Return of the Great Puppet Horn, Traverse Theatre, Review (Manipulate)

Rating (out of 5)
Show details
Pangolin’s Teatime England
Jeremy Bidgood, Lewis Young
Jeremy Bidgood, Lewis Young
Running time

The white screen that was to be host to the mad shenanigans of The Great Puppet Horn is quite small but managed over the hour long show to contain pretty much all the big topics of the day as seen by the writers and puppeteers, Jeremy Bidgood and Lewis Young.  The two appeared from nowhere, bounding out of the darkness like a pair of big kids running about mad and kicking off their shoes before settling down to the serious job of being The Great Puppet Horn.

Seated behind this screen, Bidgood and Young produce a series of (sometimes) hinged cardboard cut-outs that shadow themselves into life and are given voice by their zany manipulators then cast carelessly off as soon as they’ve served their artistic purpose. How they manage to sort the flung away figures after the show must be a nightmare, but as chaos plays a large part in Puppet Horn, it’s likely not that much of a problem to them!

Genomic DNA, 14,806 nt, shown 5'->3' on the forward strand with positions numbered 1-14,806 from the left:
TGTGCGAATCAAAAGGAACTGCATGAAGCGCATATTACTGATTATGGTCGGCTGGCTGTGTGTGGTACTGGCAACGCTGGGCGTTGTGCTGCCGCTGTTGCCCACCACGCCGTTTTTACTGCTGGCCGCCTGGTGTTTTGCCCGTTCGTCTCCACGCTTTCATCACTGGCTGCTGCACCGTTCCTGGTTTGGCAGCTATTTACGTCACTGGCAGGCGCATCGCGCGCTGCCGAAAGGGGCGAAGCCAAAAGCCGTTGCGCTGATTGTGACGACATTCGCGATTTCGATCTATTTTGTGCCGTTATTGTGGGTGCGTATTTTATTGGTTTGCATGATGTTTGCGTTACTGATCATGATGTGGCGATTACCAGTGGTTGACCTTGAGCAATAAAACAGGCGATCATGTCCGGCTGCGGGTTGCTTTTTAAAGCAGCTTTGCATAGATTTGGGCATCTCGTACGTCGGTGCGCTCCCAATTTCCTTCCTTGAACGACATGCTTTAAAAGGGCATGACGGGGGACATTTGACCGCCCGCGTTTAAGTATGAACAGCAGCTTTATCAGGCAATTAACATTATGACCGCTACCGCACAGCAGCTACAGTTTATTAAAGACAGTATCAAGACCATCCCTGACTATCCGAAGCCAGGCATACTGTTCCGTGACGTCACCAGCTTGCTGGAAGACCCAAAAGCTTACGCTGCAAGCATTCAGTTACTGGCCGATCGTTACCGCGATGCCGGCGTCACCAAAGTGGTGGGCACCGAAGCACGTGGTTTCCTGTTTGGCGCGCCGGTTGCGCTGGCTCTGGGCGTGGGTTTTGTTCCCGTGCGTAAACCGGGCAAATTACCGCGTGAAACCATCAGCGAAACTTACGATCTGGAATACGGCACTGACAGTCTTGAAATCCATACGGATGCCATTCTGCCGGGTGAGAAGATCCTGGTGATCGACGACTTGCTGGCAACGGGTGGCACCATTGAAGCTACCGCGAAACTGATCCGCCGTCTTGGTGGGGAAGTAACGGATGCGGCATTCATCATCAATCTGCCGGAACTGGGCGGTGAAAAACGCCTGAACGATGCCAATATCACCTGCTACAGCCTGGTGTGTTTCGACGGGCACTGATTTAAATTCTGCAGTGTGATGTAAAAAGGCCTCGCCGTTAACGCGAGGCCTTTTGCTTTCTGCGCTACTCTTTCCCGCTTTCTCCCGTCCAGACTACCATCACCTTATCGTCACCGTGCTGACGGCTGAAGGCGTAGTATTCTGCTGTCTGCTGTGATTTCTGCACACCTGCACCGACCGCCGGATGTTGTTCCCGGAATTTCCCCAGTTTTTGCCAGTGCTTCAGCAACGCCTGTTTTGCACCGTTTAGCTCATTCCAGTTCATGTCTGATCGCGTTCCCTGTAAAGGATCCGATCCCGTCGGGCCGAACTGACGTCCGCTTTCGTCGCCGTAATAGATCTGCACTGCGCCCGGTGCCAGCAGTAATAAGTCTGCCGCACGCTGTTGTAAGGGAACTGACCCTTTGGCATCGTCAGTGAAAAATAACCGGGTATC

We are taken on a hilarious journey from a Harry Potteresque version of David Cameron’s history to Take That’s part in the fall of the British economy.  We meet the super hero of syntax Grammar Cop and look at race and immigration through the eyes of Bi Polar Bear and Immigration Cap, among their fantastic mélange of characters and learn of a new disease IBS (irritable bastard syndrome). From the Royals to the Referendum, they are bang up to date and in spite of the apparent inanity, live up to the warning on their ‘calling card’ that the show “contains political anger”.

Personally, I enjoyed what may or may not be a 21st century tribute to the dialogue of the characters Charles and Fiona in the ‘60s radio show Round the Horn, who were in turn a spoof of Noël Coward. (“I know. I know you know…”).  It took the form of a Facebook spoof of ‘friends’ perpetually liking ‘liking’.  Brilliant!

This is zany, irreverent, and seriously funny theatre – the Reeves and Mortimer of the puppet world – that evoked spontaneous bursts of applause and delighted laughter thoughout. As long as there are mad things going on in the world may there be intelligent entertainment like this to cast anarchic light on them.

The Return of the Great Puppet Horn is appearing at the Vaults Festival in London (9 to 26 Feb 2012)